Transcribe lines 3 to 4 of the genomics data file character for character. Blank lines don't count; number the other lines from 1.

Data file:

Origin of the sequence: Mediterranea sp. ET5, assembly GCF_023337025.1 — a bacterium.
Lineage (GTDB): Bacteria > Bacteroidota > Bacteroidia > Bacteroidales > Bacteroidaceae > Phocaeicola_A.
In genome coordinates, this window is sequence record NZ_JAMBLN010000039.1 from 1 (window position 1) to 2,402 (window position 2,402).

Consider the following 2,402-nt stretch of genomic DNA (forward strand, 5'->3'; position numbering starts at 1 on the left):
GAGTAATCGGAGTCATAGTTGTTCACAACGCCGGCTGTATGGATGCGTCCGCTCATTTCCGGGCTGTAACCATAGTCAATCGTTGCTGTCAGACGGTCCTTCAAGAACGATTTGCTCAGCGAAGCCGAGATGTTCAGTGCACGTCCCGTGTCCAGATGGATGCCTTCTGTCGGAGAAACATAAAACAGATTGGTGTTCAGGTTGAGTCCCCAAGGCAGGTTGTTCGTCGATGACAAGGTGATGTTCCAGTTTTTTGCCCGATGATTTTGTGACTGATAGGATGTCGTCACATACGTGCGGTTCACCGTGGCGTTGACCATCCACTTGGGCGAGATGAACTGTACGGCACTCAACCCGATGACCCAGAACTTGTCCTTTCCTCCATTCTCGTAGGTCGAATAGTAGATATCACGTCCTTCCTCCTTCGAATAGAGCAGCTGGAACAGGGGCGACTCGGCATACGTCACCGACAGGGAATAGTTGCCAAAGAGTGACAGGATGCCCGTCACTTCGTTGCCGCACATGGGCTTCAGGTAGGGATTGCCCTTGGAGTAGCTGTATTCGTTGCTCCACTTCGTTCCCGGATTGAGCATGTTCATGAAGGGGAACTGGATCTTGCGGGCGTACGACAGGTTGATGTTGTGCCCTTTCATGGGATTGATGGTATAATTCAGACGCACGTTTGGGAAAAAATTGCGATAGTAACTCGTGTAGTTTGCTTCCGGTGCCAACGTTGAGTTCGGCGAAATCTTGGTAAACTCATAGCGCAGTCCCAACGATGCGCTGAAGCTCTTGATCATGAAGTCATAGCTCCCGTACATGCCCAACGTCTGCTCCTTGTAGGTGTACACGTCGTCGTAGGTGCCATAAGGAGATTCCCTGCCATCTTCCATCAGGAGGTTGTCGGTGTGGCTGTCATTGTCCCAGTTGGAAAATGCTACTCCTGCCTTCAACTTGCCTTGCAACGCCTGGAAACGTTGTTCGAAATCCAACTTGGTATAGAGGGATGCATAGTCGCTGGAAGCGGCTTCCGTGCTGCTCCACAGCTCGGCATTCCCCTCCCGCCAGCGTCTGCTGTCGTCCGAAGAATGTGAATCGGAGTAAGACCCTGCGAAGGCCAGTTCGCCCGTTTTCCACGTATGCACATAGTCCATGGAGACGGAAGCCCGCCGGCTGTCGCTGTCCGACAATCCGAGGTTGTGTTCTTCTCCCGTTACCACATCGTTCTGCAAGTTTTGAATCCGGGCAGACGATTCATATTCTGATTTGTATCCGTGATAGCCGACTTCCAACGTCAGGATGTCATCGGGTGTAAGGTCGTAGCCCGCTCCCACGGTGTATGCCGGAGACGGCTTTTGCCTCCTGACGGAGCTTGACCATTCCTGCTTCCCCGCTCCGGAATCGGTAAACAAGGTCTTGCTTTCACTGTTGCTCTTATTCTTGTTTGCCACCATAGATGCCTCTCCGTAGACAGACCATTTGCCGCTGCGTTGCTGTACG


In genome coordinates, this window is sequence record NZ_JAMBLN010000039.1 from 1 (window position 1) to 2,402 (window position 2,402).

Consider the following 2,402-nt stretch of genomic DNA (forward strand, 5'->3'; position numbering starts at 1 on the left):